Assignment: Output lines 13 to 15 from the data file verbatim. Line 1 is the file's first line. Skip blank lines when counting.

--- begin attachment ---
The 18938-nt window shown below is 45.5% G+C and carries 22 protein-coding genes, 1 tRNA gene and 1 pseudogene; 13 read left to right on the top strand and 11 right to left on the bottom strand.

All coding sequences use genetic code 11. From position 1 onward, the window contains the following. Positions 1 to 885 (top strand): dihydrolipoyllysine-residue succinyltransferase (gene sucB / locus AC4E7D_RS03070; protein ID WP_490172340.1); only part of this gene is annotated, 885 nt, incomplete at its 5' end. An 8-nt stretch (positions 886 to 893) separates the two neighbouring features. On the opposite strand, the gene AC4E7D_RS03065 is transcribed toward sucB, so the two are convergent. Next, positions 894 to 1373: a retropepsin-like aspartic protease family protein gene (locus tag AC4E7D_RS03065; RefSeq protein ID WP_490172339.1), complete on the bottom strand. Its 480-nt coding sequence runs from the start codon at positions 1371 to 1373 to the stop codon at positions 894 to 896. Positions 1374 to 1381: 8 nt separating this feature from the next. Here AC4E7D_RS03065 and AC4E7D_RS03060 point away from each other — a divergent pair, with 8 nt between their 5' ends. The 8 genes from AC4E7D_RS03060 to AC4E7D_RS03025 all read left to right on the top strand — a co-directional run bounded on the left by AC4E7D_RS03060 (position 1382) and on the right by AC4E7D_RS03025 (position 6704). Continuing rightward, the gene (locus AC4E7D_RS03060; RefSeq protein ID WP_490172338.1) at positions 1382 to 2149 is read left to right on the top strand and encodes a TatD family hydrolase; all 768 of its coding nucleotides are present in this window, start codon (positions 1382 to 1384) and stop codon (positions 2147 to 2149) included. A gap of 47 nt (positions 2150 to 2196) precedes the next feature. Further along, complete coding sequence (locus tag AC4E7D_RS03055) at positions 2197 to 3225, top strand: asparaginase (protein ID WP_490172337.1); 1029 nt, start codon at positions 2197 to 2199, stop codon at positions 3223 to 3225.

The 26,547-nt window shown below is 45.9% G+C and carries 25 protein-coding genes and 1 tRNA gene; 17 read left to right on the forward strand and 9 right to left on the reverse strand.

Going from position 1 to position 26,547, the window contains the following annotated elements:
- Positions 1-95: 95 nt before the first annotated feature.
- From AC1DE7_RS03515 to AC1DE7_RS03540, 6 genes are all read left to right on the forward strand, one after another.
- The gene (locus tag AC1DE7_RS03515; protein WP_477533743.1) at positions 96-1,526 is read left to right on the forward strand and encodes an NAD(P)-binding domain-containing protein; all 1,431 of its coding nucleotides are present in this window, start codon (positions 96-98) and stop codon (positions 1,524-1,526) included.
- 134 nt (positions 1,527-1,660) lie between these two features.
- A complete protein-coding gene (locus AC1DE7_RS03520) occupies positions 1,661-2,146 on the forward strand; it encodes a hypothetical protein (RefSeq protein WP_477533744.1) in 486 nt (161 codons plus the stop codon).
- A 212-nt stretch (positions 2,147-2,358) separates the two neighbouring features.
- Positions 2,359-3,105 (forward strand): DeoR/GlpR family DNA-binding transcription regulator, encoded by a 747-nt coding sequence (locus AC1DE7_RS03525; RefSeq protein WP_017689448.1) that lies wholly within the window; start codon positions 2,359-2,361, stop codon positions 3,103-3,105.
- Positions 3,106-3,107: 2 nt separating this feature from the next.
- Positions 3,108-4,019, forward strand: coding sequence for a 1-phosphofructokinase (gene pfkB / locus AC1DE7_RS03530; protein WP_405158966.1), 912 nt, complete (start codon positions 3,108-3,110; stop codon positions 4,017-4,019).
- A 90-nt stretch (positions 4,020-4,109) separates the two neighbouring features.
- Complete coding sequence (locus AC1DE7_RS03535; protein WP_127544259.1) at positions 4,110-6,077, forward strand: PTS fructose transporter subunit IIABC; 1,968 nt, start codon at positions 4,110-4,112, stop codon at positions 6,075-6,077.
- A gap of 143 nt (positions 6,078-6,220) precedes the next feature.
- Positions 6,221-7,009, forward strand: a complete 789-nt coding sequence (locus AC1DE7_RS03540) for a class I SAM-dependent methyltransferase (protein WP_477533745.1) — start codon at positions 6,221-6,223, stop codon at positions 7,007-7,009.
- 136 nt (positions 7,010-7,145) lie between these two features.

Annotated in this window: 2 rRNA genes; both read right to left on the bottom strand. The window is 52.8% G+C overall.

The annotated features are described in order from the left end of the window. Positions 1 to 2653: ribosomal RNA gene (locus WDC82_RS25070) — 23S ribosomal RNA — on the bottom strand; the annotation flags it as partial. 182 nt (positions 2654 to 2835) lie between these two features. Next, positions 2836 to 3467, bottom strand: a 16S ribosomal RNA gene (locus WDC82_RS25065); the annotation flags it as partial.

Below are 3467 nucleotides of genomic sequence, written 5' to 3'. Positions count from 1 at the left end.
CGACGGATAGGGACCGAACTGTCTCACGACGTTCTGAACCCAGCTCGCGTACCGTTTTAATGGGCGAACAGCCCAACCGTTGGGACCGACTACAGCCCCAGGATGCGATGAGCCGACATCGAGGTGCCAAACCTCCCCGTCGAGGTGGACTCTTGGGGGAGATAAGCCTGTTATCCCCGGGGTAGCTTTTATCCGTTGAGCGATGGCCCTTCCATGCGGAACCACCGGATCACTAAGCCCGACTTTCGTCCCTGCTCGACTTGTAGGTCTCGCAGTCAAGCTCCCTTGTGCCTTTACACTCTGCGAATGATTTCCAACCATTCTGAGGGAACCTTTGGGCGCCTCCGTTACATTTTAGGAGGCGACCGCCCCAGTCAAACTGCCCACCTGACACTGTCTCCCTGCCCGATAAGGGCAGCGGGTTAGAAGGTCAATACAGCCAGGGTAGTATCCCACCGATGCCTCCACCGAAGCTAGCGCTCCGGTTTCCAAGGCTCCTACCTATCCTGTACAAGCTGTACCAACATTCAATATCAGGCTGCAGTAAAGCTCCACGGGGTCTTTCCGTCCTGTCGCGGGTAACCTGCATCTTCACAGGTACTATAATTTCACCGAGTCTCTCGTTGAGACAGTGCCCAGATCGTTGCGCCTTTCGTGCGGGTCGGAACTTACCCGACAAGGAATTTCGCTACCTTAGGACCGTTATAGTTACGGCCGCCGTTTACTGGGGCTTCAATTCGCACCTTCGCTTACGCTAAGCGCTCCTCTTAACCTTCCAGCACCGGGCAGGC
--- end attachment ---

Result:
- Positions 3,108-4,019, forward strand: coding sequence for a 1-phosphofructokinase (gene pfkB / locus AC1DE7_RS03530; protein WP_405158966.1), 912 nt, complete (start codon positions 3,108-3,110; stop codon positions 4,017-4,019).
- A 90-nt stretch (positions 4,020-4,109) separates the two neighbouring features.
- Complete coding sequence (locus AC1DE7_RS03535; protein WP_127544259.1) at positions 4,110-6,077, forward strand: PTS fructose transporter subunit IIABC; 1,968 nt, start codon at positions 4,110-4,112, stop codon at positions 6,075-6,077.